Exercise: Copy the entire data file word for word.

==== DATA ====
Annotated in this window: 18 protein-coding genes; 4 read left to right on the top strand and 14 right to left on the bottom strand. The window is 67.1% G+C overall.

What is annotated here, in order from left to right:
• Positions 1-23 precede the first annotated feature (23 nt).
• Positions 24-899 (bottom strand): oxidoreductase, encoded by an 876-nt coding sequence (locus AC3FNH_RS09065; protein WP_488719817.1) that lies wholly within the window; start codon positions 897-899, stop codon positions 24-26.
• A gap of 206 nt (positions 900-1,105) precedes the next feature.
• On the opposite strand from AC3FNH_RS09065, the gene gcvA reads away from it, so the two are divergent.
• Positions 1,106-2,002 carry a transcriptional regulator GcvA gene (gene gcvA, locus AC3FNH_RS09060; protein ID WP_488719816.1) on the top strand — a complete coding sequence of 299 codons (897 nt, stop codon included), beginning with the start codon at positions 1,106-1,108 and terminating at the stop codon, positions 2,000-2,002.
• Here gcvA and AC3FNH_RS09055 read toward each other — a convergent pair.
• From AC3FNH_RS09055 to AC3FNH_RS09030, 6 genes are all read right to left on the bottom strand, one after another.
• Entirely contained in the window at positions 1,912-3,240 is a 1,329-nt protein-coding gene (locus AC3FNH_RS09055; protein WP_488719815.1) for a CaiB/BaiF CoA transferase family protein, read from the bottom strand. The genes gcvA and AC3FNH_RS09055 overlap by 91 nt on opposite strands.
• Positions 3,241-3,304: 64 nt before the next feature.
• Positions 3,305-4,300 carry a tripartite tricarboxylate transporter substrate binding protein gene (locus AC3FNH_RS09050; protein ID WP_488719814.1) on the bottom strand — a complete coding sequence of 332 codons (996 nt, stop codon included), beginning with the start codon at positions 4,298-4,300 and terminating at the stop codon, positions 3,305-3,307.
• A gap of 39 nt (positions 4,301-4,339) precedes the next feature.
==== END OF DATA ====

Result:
Annotated in this window: 18 protein-coding genes; 4 read left to right on the top strand and 14 right to left on the bottom strand. The window is 67.1% G+C overall.

What is annotated here, in order from left to right:
• Positions 1-23 precede the first annotated feature (23 nt).
• Positions 24-899 (bottom strand): oxidoreductase, encoded by an 876-nt coding sequence (locus AC3FNH_RS09065; protein WP_488719817.1) that lies wholly within the window; start codon positions 897-899, stop codon positions 24-26.
• A gap of 206 nt (positions 900-1,105) precedes the next feature.
• On the opposite strand from AC3FNH_RS09065, the gene gcvA reads away from it, so the two are divergent.
• Positions 1,106-2,002 carry a transcriptional regulator GcvA gene (gene gcvA, locus AC3FNH_RS09060; protein ID WP_488719816.1) on the top strand — a complete coding sequence of 299 codons (897 nt, stop codon included), beginning with the start codon at positions 1,106-1,108 and terminating at the stop codon, positions 2,000-2,002.
• Here gcvA and AC3FNH_RS09055 read toward each other — a convergent pair.
• From AC3FNH_RS09055 to AC3FNH_RS09030, 6 genes are all read right to left on the bottom strand, one after another.
• Entirely contained in the window at positions 1,912-3,240 is a 1,329-nt protein-coding gene (locus AC3FNH_RS09055; protein WP_488719815.1) for a CaiB/BaiF CoA transferase family protein, read from the bottom strand. The genes gcvA and AC3FNH_RS09055 overlap by 91 nt on opposite strands.
• Positions 3,241-3,304: 64 nt before the next feature.
• Positions 3,305-4,300 carry a tripartite tricarboxylate transporter substrate binding protein gene (locus AC3FNH_RS09050; protein ID WP_488719814.1) on the bottom strand — a complete coding sequence of 332 codons (996 nt, stop codon included), beginning with the start codon at positions 4,298-4,300 and terminating at the stop codon, positions 3,305-3,307.
• A gap of 39 nt (positions 4,301-4,339) precedes the next feature.